As the stories of “survivability” — related to many life threatening cancers — are being rewritten, almost daily, in the patients’ favor — by these new immuno-oncology checkpoint inhibitors, it makes sense that Merck would use its charitable arm to improve access. Afterall, these are extremely expensive new therapies, and the bulk of people with cancer in the US are not independently wealthy, nor particularly well-insured. So whether you live in Compton or Kennebunkport, it ought to be true — in a “just” society — that we (the collective US health care system) will find a way to provide first rate care, and cutting edge therapies, to all equitably.
That is the aim of these awards — but in candor, much more will be needed, in order to achieve meaningful parity between Harvey, and Hyannis Port. From the press release then, a bit:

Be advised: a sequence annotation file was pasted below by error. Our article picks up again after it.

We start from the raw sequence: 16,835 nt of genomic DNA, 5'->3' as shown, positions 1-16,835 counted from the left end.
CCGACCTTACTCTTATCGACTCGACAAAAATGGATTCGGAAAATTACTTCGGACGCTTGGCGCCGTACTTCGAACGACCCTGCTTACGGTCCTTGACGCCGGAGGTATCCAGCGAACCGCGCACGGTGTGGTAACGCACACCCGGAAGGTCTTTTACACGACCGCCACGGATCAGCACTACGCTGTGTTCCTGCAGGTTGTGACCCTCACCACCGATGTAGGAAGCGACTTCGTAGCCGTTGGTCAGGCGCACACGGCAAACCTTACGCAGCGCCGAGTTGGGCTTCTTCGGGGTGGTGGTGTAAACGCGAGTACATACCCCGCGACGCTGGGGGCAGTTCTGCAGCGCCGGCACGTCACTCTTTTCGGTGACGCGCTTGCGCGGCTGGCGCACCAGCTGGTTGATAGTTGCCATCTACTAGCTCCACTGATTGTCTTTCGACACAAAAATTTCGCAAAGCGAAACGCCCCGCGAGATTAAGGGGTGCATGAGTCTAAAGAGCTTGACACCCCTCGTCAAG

. . . .”Despite advances in diagnosis and treatment, access to high-quality cancer care continues to be challenging for some patients in the United States, especially those in vulnerable and underserved communities,” said Dr. Julie Gerberding, executive vice president, strategic communications, global public policy and population health, Merck and chief executive officer, Merck Foundation. “We are optimistic that the learnings from the Alliance’s activities will bring forward new approaches in the delivery of cancer care that can be implemented throughout the health care system. . . .”
The Alliance will be supported by the Merck Foundation for up to $15 million over five years. Awardees will be announced in early 2017. . . .
This is a welcome step in the right direction — but it is only a step. Onward, then — on a perfect May Monday morning, then. . . smiling. . . .